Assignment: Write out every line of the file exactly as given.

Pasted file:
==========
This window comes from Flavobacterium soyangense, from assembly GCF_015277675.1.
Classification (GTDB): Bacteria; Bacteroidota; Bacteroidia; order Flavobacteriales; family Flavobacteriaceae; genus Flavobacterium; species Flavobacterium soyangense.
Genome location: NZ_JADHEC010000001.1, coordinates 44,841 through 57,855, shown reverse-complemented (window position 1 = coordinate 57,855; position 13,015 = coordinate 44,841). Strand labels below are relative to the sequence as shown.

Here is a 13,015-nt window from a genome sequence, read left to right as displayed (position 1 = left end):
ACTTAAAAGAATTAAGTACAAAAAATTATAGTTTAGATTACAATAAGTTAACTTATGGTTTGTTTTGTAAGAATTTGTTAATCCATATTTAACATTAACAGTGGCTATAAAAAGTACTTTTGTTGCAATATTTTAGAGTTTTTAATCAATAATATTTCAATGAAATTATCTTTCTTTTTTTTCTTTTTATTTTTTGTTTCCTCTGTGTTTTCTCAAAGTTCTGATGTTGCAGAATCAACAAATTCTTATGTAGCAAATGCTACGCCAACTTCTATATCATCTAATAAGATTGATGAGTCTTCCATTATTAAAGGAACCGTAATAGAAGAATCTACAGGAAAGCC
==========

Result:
This window comes from Flavobacterium soyangense, from assembly GCF_015277675.1.
Classification (GTDB): Bacteria; Bacteroidota; Bacteroidia; order Flavobacteriales; family Flavobacteriaceae; genus Flavobacterium; species Flavobacterium soyangense.
Genome location: NZ_JADHEC010000001.1, coordinates 44,841 through 57,855, shown reverse-complemented (window position 1 = coordinate 57,855; position 13,015 = coordinate 44,841). Strand labels below are relative to the sequence as shown.

Here is a 13,015-nt window from a genome sequence, read left to right as displayed (position 1 = left end):
ACTTAAAAGAATTAAGTACAAAAAATTATAGTTTAGATTACAATAAGTTAACTTATGGTTTGTTTTGTAAGAATTTGTTAATCCATATTTAACATTAACAGTGGCTATAAAAAGTACTTTTGTTGCAATATTTTAGAGTTTTTAATCAATAATATTTCAATGAAATTATCTTTCTTTTTTTTCTTTTTATTTTTTGTTTCCTCTGTGTTTTCTCAAAGTTCTGATGTTGCAGAATCAACAAATTCTTATGTAGCAAATGCTACGCCAACTTCTATATCATCTAATAAGATTGATGAGTCTTCCATTATTAAAGGAACCGTAATAGAAGAATCTACAGGAAAGCC